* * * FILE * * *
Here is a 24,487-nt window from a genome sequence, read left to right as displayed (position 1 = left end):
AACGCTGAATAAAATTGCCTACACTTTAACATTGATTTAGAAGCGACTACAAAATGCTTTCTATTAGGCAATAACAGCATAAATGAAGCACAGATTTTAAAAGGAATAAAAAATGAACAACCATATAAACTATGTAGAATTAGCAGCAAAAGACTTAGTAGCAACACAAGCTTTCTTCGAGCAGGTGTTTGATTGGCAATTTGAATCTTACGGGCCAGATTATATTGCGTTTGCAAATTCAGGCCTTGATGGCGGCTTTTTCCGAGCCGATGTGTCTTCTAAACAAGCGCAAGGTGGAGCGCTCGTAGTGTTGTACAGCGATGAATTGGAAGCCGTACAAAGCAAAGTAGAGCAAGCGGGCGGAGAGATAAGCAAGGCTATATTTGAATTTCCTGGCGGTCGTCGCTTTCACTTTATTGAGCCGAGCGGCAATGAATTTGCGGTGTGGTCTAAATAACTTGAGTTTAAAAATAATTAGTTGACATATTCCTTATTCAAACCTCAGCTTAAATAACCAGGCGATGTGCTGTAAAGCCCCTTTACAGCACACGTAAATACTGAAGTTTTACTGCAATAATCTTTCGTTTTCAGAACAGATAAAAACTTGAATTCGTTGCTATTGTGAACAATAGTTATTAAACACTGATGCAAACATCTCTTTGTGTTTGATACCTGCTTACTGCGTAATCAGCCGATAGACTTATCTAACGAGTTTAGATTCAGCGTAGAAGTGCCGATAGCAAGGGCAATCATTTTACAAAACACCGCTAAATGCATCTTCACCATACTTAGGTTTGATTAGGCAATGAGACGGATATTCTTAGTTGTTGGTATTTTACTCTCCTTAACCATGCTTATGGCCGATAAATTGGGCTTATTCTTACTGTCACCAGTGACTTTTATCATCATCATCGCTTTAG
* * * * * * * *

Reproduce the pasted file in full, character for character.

Here is a 24,487-nt window from a genome sequence, read left to right as displayed (position 1 = left end):
AACGCTGAATAAAATTGCCTACACTTTAACATTGATTTAGAAGCGACTACAAAATGCTTTCTATTAGGCAATAACAGCATAAATGAAGCACAGATTTTAAAAGGAATAAAAAATGAACAACCATATAAACTATGTAGAATTAGCAGCAAAAGACTTAGTAGCAACACAAGCTTTCTTCGAGCAGGTGTTTGATTGGCAATTTGAATCTTACGGGCCAGATTATATTGCGTTTGCAAATTCAGGCCTTGATGGCGGCTTTTTCCGAGCCGATGTGTCTTCTAAACAAGCGCAAGGTGGAGCGCTCGTAGTGTTGTACAGCGATGAATTGGAAGCCGTACAAAGCAAAGTAGAGCAAGCGGGCGGAGAGATAAGCAAGGCTATATTTGAATTTCCTGGCGGTCGTCGCTTTCACTTTATTGAGCCGAGCGGCAATGAATTTGCGGTGTGGTCTAAATAACTTGAGTTTAAAAATAATTAGTTGACATATTCCTTATTCAAACCTCAGCTTAAATAACCAGGCGATGTGCTGTAAAGCCCCTTTACAGCACACGTAAATACTGAAGTTTTACTGCAATAATCTTTCGTTTTCAGAACAGATAAAAACTTGAATTCGTTGCTATTGTGAACAATAGTTATTAAACACTGATGCAAACATCTCTTTGTGTTTGATACCTGCTTACTGCGTAATCAGCCGATAGACTTATCTAACGAGTTTAGATTCAGCGTAGAAGTGCCGATAGCAAGGGCAATCATTTTACAAAACACCGCTAAATGCATCTTCACCATACTTAGGTTTGATTAGGCAATGAGACGGATATTCTTAGTTGTTGGTATTTTACTCTCCTTAACCATGCTTATGGCCGATAAATTGGGCTTATTCTTACTGTCACCAGTGACTTTTATCATCATCATCGCTTTAG